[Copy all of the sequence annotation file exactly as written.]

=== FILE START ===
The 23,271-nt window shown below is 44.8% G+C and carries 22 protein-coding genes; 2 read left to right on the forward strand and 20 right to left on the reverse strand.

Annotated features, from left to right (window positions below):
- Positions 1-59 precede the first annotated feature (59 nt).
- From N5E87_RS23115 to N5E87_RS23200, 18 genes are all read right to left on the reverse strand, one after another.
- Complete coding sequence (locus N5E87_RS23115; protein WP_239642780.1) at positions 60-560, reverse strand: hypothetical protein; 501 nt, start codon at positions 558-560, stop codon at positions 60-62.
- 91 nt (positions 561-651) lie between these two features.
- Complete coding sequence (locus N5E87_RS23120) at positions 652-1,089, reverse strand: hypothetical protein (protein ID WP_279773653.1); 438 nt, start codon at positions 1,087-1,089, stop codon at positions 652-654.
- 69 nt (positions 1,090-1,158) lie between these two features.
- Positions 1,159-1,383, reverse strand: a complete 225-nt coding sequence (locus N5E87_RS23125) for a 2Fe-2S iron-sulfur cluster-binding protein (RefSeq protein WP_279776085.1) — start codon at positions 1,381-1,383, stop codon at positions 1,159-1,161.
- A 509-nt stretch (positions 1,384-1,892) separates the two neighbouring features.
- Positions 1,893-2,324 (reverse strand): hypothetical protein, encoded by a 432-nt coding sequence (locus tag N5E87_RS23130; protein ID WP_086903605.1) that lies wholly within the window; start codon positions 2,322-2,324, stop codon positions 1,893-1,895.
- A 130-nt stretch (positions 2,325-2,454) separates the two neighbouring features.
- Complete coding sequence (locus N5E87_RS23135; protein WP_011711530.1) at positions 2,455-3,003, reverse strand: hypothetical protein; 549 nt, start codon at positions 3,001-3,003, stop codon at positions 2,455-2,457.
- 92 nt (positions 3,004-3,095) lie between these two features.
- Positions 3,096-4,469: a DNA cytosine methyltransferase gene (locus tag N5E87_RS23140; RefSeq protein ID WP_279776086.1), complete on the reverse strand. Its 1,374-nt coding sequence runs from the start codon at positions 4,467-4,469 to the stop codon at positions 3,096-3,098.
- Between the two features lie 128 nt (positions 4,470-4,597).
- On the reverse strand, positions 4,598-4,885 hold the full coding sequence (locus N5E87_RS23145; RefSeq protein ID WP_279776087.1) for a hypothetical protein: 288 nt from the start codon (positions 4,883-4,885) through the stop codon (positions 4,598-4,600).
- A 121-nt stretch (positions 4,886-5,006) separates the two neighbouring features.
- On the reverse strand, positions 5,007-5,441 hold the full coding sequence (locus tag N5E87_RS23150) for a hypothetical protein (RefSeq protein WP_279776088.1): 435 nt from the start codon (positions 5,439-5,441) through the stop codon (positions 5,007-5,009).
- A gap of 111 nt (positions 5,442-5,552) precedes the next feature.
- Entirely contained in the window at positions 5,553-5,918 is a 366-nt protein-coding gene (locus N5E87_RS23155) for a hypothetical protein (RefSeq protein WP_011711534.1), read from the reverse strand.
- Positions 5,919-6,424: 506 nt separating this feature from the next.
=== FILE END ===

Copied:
The 23,271-nt window shown below is 44.8% G+C and carries 22 protein-coding genes; 2 read left to right on the forward strand and 20 right to left on the reverse strand.

Annotated features, from left to right (window positions below):
- Positions 1-59 precede the first annotated feature (59 nt).
- From N5E87_RS23115 to N5E87_RS23200, 18 genes are all read right to left on the reverse strand, one after another.
- Complete coding sequence (locus N5E87_RS23115; protein WP_239642780.1) at positions 60-560, reverse strand: hypothetical protein; 501 nt, start codon at positions 558-560, stop codon at positions 60-62.
- 91 nt (positions 561-651) lie between these two features.
- Complete coding sequence (locus N5E87_RS23120) at positions 652-1,089, reverse strand: hypothetical protein (protein ID WP_279773653.1); 438 nt, start codon at positions 1,087-1,089, stop codon at positions 652-654.
- 69 nt (positions 1,090-1,158) lie between these two features.
- Positions 1,159-1,383, reverse strand: a complete 225-nt coding sequence (locus N5E87_RS23125) for a 2Fe-2S iron-sulfur cluster-binding protein (RefSeq protein WP_279776085.1) — start codon at positions 1,381-1,383, stop codon at positions 1,159-1,161.
- A 509-nt stretch (positions 1,384-1,892) separates the two neighbouring features.
- Positions 1,893-2,324 (reverse strand): hypothetical protein, encoded by a 432-nt coding sequence (locus tag N5E87_RS23130; protein ID WP_086903605.1) that lies wholly within the window; start codon positions 2,322-2,324, stop codon positions 1,893-1,895.
- A 130-nt stretch (positions 2,325-2,454) separates the two neighbouring features.
- Complete coding sequence (locus N5E87_RS23135; protein WP_011711530.1) at positions 2,455-3,003, reverse strand: hypothetical protein; 549 nt, start codon at positions 3,001-3,003, stop codon at positions 2,455-2,457.
- 92 nt (positions 3,004-3,095) lie between these two features.
- Positions 3,096-4,469: a DNA cytosine methyltransferase gene (locus tag N5E87_RS23140; RefSeq protein ID WP_279776086.1), complete on the reverse strand. Its 1,374-nt coding sequence runs from the start codon at positions 4,467-4,469 to the stop codon at positions 3,096-3,098.
- Between the two features lie 128 nt (positions 4,470-4,597).
- On the reverse strand, positions 4,598-4,885 hold the full coding sequence (locus N5E87_RS23145; RefSeq protein ID WP_279776087.1) for a hypothetical protein: 288 nt from the start codon (positions 4,883-4,885) through the stop codon (positions 4,598-4,600).
- A 121-nt stretch (positions 4,886-5,006) separates the two neighbouring features.
- On the reverse strand, positions 5,007-5,441 hold the full coding sequence (locus tag N5E87_RS23150) for a hypothetical protein (RefSeq protein WP_279776088.1): 435 nt from the start codon (positions 5,439-5,441) through the stop codon (positions 5,007-5,009).
- A gap of 111 nt (positions 5,442-5,552) precedes the next feature.
- Entirely contained in the window at positions 5,553-5,918 is a 366-nt protein-coding gene (locus N5E87_RS23155) for a hypothetical protein (RefSeq protein WP_011711534.1), read from the reverse strand.
- Positions 5,919-6,424: 506 nt separating this feature from the next.